WHYY's ArtWorks draws on performing and visual arts stories from its sister PBS stations to bring viewers a geographically diverse arts experience.



Featured Artists: Abrahán Garza, Elmar Oliveira, Judith Shea, and Art Farm Nebraska

Art meets agriculture; a sculptor delves into her self portrait; a photographer shows us that the past is often just an arm’s length away and we meet a renowned violinist who made his mark during the cold war.

Watch Full Episode:






Episode Highlights:

Photographer Abrahán Garza

Abrahán Garza is a native Houstonian. He began taking photos in 1994 when asked to cover the senior prom for the school paper as a freshman. He’s an early pioneer in the cell phone photography movement, having shown at Talente Bilingual de Houston in October of 2005 with an installation called “The View from My Cell Phone.”

Recently published on a cover of the Houston Press, Abrahán’s Houstoric Project has gained notoriety and was also featured on local television in 2012. In January 2013, he had photographs showing at TWO GALLERIES at the same time. Ratio: Photography Exhibition at El Rincon Social & at the 2013 Houston Press Artopia at Winter Street Studios.


Elmar Oliveira

Unsurpassed in his combination of elegance and impeccable artistry, Elmar Oliveira is one of the most distinguished violinists in the world today. His commitment to a wide spectrum of the violin world manifests itself in numerous ways, such as consistently expanding repertoire boundaries as a champion of both contemporary music and rarely-heard works of the past, devoting considerable energy to the development of younger artists, and enthusiastically supporting the efforts and art of modern violin makers.

Elmar Oliveira remains the only American violinist to win the Gold Medal at Moscow’s prestigious Tchaikovsky International Competition. He was also the First Prize winner at the Naumburg International Competition and the first violinist to receive the coveted Avery Fisher Prize.

The son of Portuguese immigrants, Mr. Oliveira was nine when he began studying the violin with his brother John. He later continued his studies with Ariana Bronne and Raphael Bronstein at the Hartt College of Music and the Manhattan School of Music, where Mr. Oliveira also received an honorary doctorate. Other honors include an honorary doctorate from Binghamton University and the Order of Santiago, Portugal’s highest civilian honor. He has served on the juries of numerous violin competitions including the Montreal, Indianapolis, Naumburg, and Vianna da Motta.

Below: Elmar Oliveira in performance


Artist Judith Shea

Judith Shea is best known for her haunting bronze sculptures of clothing formed around an absent yet implied figure. Heavily influenced by her undergraduate study of fashion design at Parsons, Shea’s sculptures are formally striking and psychologically powerful in their simplicity. Her work is both socially and art historically conscious, referencing everything from ancient Egyptian royalty, to Bernini, to feminist theory while still grounding itself in her own experience and memories.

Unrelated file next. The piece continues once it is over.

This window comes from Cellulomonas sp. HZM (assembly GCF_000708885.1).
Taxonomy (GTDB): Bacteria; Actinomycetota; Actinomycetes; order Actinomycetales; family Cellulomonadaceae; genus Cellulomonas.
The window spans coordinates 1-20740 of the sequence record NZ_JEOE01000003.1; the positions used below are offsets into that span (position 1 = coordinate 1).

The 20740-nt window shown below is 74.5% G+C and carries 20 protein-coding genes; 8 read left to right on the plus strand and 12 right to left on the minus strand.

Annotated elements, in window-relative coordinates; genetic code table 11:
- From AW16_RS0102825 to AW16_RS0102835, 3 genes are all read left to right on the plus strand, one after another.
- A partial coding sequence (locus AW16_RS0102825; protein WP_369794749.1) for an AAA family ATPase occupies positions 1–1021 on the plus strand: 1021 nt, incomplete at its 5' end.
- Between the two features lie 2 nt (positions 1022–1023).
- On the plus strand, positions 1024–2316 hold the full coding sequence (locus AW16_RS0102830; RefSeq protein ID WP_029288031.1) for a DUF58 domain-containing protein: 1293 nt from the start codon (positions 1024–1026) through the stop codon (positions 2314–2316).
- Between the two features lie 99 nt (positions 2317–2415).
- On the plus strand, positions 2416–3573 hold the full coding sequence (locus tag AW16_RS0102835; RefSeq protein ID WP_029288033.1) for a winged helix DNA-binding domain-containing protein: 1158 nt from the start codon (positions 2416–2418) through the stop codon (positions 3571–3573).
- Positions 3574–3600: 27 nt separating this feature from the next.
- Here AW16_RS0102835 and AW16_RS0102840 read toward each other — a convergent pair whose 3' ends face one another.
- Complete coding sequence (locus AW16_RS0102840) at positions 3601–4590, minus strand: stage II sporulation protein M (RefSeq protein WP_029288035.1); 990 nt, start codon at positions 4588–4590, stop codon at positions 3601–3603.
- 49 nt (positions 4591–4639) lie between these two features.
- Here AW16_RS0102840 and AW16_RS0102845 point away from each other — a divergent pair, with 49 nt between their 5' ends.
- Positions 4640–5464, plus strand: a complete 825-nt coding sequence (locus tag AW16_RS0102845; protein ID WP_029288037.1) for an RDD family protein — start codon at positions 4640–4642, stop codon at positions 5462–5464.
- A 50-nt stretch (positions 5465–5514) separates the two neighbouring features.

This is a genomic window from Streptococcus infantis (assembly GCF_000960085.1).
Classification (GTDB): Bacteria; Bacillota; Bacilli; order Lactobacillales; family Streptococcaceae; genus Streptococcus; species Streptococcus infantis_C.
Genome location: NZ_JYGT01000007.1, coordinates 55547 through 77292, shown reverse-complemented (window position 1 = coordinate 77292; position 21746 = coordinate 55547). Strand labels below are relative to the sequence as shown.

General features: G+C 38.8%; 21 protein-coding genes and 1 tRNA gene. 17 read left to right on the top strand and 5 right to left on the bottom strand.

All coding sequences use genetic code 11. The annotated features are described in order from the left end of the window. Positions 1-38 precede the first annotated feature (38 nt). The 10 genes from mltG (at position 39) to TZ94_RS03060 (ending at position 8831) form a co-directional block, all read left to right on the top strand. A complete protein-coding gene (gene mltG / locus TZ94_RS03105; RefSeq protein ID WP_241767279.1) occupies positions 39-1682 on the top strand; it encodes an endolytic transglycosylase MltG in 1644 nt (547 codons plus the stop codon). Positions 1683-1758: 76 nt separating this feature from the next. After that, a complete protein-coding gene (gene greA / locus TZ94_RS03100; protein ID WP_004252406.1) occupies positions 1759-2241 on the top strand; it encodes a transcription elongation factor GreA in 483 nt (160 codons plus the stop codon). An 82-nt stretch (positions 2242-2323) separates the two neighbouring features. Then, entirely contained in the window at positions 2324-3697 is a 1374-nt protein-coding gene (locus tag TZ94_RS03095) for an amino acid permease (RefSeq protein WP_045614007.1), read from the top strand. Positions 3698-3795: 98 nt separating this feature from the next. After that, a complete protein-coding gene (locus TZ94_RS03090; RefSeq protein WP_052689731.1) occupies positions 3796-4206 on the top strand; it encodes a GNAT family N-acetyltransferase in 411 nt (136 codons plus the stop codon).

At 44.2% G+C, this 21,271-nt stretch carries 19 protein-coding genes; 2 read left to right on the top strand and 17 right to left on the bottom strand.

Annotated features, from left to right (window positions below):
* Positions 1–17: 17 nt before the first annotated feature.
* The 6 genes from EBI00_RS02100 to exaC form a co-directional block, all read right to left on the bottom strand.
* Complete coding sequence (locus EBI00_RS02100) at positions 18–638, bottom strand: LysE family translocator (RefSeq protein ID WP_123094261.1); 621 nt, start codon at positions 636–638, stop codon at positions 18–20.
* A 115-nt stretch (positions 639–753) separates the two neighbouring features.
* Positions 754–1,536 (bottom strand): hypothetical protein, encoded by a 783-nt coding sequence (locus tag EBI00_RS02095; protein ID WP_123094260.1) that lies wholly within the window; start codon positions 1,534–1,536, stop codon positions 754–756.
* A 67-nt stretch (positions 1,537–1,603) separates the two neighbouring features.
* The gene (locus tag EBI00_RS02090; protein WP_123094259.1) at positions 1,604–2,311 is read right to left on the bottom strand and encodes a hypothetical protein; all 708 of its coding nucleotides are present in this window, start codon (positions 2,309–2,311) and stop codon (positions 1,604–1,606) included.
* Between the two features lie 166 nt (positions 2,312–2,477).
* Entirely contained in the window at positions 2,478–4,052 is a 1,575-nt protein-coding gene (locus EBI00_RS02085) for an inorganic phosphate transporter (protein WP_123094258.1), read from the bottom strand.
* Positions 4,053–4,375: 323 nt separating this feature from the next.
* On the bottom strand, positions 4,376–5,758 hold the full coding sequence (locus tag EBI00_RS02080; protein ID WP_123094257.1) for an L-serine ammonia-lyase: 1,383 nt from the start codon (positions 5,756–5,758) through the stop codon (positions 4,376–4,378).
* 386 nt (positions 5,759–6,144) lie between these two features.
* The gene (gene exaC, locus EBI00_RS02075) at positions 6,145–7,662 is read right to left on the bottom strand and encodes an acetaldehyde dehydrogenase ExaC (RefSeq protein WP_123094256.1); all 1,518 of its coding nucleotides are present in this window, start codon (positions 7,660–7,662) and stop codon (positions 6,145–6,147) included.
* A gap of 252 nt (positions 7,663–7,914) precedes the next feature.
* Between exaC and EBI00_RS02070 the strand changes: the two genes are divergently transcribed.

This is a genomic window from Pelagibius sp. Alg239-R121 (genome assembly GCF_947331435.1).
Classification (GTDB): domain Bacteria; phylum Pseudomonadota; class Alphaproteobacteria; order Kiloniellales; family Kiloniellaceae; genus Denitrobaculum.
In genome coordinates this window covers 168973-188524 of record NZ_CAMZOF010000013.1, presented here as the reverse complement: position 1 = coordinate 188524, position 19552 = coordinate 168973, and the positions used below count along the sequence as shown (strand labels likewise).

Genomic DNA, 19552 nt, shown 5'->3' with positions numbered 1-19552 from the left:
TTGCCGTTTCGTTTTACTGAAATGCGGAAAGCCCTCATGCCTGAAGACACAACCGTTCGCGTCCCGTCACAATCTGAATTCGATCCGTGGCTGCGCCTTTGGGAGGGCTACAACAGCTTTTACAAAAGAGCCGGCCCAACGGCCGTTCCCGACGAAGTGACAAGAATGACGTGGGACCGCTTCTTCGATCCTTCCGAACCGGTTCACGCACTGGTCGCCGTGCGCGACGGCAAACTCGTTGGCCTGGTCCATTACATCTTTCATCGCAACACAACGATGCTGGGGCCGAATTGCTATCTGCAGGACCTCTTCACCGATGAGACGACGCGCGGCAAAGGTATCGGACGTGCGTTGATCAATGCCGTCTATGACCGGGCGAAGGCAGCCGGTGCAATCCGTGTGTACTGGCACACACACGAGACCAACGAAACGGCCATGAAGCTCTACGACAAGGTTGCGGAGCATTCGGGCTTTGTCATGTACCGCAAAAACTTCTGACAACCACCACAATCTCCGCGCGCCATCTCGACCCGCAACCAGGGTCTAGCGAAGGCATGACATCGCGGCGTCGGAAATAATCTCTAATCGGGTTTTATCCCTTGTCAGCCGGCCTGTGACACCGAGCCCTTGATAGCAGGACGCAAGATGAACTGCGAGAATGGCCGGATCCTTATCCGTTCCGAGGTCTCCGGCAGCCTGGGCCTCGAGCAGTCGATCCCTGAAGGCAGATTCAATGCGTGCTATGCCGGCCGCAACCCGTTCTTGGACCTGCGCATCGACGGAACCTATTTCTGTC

In 2011 Shea received the Artists Legacy Foundation Award and Anonymous Was A Woman Award. In 2012 she received the Fellowship of the John Simon Guggenheim Memorial Foundation in Fine Arts. Sculpture from her LEGACY COLLECTION work is currently on view at the Yale University Art Gallery. She was given the 2013 Award in Art from the American Academy of Arts and Letters.


“When I think about my first works, which were made of cloth and looked like clothes installed flat on the wall, I realize that even then I was looking for characters, for personae, really, to occupy them. I used clothes as stand-ins for people. They were like types, maybe even stereotypes. I refined those clothing forms down to the overcoat and the dress, which, as the work grew three-dimensional, became the leading man and the leading lady.”

Judith Shea


Art Farm Nebraska

Art Farm’s mission is to support artistic vision, which may be impractical, obscure, and independent of commercial recognition—where failing is no less welcomed than succeeding. To offer artists, writers, performers, and others: studios, time, and resources for pursuing their range of expression, for experimenting, for developing projects, but most of all, for distilling the promise and potential of their creative enterprise, while working and living in a rural environment.

Art Farm’s physical presence is in its buildings and land. More elusive to describe is the ambiance—the subtle influence of the environment’s impact on time and space. The sun and stars measure your time, not clock and calendar. Space is shaped by proximity to sound and silence. The sky: your eyes: your ears will fill with the sound and shapes of an incredible number of birds and bugs. And, like it or not, the weather will be your collaborator in all undertakings.

  • Art Farm Nebraska
    Art Farm in Nebraska




Share this episode:




Share a comment:


Please keep your community civil. All comments must follow WHYY's terms of service; WHYY reserves the right to remove any inappropriate comments. See also WHYY's privacy policy.


Comments are closed.